Learner-Shaped Technology

January 19, 2008

Science Projects and the NFL

Filed under: education,football,general,science — Mike W @ 6:47 pm

eyeblack experiment The upcoming NFL matchup between the Packers and the Giants on the frozen tundra of Lambeau field this Sunday helped my youngest daughter design an experiment for her upcoming science fair project. She’s been studying heat, so we’ve been discussing what Green Bay fans can do, if anything, to stay somewhat warm during the game.

I’ll share more details once we have data, but it’s the second NFL-inspired project we’ve undertaken in the last few years. The strange picture above was taken during experiments carried out by my oldest daughter when she was in second grade. We were wrestling with science fair project ideas and took a break to watch football when she asked, “Dad ,why do they wear that black stuff under their eyes?”. A visit to the wig shop (for the styrofoam head) and the sporting goods store, along with a borrowed light meter, provided the raw materials.

indoor eyeblack

We didn’t see a difference indoors or outdoors in the amount of light entering the eye, but she conjectured that the light meter doesn’t have the same kind of peripheral vision that we do. She didn’t use those exact words of course.

While we were experimenting, Ricky Proehl (pictured below), then wide receiver for the Carolina Panthers (and fellow Wake grad, I might add), was signing autographs at a nearby sporting goods store. My daughter took the opportunity to ask him a few questions, since he wears eye black. He admitted that there might be a bit of habit and superstition involved, but he felt it really helped him see better, especially indoors. He was really friendly and patient and seems to be a great a guy. We added the eye black with photoshop.

Ricky Proehl

More formal studies seem to suggest it helps with glare and contrast sensitivity and that the grease is better than the stickers. Plus it looks tough! That’s the real reason I wore it while playing high school baseball, since my hitting wasn’t going to impress any girls. I even remember swiping grime out of the tail pipe of my car before one game because I ran out. Gross.

Go Packers! With wind chills way below zero, light glare is going to be the least of the players’ worries this weekend.

Sustainable Packaging?

Filed under: clickers,general,sustainability,technology — Mike W @ 9:40 am

I know it’s been a long time, but I’m hoping to get back in the blogging groove. I have a list of blog topics in a google doc that I’m hoping will sustain a more regular blog presence. I’ve moved my site over to a new host.  I’m redirecting automatically for now, but please update your bookmarks.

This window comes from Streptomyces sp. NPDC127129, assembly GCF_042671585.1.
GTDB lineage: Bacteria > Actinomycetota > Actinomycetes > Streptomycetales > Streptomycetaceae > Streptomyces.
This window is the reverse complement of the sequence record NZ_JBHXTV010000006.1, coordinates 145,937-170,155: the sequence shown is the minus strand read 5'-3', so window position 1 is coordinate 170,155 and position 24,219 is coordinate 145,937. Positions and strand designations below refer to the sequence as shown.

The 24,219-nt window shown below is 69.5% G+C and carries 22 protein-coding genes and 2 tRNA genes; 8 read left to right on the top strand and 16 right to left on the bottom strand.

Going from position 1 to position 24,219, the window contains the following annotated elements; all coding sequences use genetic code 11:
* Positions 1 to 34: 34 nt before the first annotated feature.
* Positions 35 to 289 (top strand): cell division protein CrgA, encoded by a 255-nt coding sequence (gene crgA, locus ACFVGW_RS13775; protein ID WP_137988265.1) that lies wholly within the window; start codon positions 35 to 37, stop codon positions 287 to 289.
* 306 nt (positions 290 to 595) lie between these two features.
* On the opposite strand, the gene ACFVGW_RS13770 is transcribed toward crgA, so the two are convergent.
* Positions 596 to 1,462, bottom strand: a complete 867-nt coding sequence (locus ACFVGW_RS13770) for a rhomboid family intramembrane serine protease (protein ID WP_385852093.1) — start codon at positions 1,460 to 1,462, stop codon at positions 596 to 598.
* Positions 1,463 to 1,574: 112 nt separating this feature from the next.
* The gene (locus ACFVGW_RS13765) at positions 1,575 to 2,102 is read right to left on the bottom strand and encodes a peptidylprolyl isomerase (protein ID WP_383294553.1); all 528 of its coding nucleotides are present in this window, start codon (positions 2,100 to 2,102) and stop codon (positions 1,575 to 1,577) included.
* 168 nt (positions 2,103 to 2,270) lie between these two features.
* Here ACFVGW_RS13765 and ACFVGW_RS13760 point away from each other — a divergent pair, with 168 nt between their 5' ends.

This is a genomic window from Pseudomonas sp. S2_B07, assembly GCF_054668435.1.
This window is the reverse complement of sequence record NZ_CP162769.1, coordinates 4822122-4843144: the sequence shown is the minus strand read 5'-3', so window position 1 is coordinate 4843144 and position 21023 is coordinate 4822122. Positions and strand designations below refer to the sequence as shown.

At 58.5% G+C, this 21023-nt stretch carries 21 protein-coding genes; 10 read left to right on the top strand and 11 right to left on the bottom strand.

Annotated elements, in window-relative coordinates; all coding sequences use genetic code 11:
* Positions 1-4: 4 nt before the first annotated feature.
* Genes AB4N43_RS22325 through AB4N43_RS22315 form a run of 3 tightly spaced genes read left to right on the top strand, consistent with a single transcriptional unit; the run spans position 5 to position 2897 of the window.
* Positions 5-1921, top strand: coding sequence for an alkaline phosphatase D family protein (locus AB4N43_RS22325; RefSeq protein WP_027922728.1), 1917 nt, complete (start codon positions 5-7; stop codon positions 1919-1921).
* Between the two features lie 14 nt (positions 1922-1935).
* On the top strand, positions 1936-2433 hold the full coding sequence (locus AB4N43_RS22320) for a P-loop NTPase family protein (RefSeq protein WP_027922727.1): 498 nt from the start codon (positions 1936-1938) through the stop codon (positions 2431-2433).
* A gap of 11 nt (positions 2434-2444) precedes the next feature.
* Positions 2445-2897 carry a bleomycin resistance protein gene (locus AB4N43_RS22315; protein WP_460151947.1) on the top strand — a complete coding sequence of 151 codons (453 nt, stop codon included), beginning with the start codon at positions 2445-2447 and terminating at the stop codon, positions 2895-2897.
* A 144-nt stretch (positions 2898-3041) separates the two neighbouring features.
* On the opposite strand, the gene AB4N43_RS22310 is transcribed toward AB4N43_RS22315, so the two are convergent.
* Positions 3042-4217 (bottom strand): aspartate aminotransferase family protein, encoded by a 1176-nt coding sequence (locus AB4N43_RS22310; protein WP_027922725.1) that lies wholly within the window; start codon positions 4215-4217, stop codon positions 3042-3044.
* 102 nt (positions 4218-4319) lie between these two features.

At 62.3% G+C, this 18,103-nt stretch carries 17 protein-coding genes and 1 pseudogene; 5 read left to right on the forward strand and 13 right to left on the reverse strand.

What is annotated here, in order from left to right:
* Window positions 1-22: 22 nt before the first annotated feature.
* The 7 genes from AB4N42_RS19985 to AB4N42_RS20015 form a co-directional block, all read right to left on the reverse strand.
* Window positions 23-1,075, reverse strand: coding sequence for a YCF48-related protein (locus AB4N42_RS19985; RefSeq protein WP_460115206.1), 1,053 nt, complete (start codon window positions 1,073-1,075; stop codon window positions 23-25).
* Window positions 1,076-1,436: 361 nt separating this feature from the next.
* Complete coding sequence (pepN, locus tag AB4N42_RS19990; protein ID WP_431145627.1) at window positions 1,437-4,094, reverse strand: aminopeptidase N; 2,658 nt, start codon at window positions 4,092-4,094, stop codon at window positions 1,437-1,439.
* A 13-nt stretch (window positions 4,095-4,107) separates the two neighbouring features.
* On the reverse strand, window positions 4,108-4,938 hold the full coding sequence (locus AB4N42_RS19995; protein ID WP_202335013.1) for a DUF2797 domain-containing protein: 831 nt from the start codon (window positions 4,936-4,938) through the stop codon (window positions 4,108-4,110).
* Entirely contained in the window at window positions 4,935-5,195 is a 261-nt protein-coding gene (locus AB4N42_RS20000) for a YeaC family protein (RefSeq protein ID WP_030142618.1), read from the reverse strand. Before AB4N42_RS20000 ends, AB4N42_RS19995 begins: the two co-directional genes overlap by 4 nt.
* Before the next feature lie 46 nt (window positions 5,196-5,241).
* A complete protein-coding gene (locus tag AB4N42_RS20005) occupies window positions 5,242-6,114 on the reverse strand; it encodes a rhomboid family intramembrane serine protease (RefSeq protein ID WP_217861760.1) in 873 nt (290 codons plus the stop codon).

I’ve mentioned in previous posts that we’ve been exploring clicker technology in class to promote class discussion (especially around controversial topics), predicting the results of a demo, etc. . We recently received a shipment of 60 clickers, and I was distraught over the packaging. Check it out. Each clicker was individually wrapped in the kind of packaging that leaves one’s fingers bruised and bloodied, and the amount of waste is pretty striking. Below is a pic of the packaging vs. what was inside.

packagingclickers

We’re in conversations now with the vendor now to check into alternatives. They may be under the assumption that we’re like many schools where clickers are sold in the bookstore. Instead, we’ve purchased several departmental sets for sharing. The six teacher clickers came with a more reasonable amount of packaging, so it has to be possible to scale back on the waste. We’ve been very pleased with the iClicker brand, but if you decide to go this route, please join in and ask about alternative packaging before they ship.

Some things the iClickers don’t do that we’re trying to find solutions for:

1. Data Formatting – We have a couple of professors interested in analyzing data gathered in class with statistical packages like SPSS. The session data is stored in spreadsheets, but there’s a lot of manual cleanup needed before the stats are run. It shouldn’t be too hard to automate the clean-up process.

2. Limited Choices – A-E works fine for many questions, but if you’re asking students about presidential candidates, important political issues, etc.., 5 choices can be very limiting. We knew that going in, but it would be great if there were a simple alternative. I asked the tech guy at iClicker if they’ve explored hooking into devices with more buttons or allowing a double click to expand choices (like AA, BB, etc.). They haven’t done anything with this yet, but the code is open source, so I’m going to poke around and see what it would take to add this expanded choice mode.

3. Mapping Choices - The flexibility of the software is great. You can pose questions / scenarios in presentation software, ChemDraw, Google Earth, etc.. Because the question is captured as an image, you have to go back and map choice A to Obama, B to Clinton, C to Edwards, etc.. It’s okay if you’re just using the questions as a discussion starter but makes looking at trends in student opinions more difficult.

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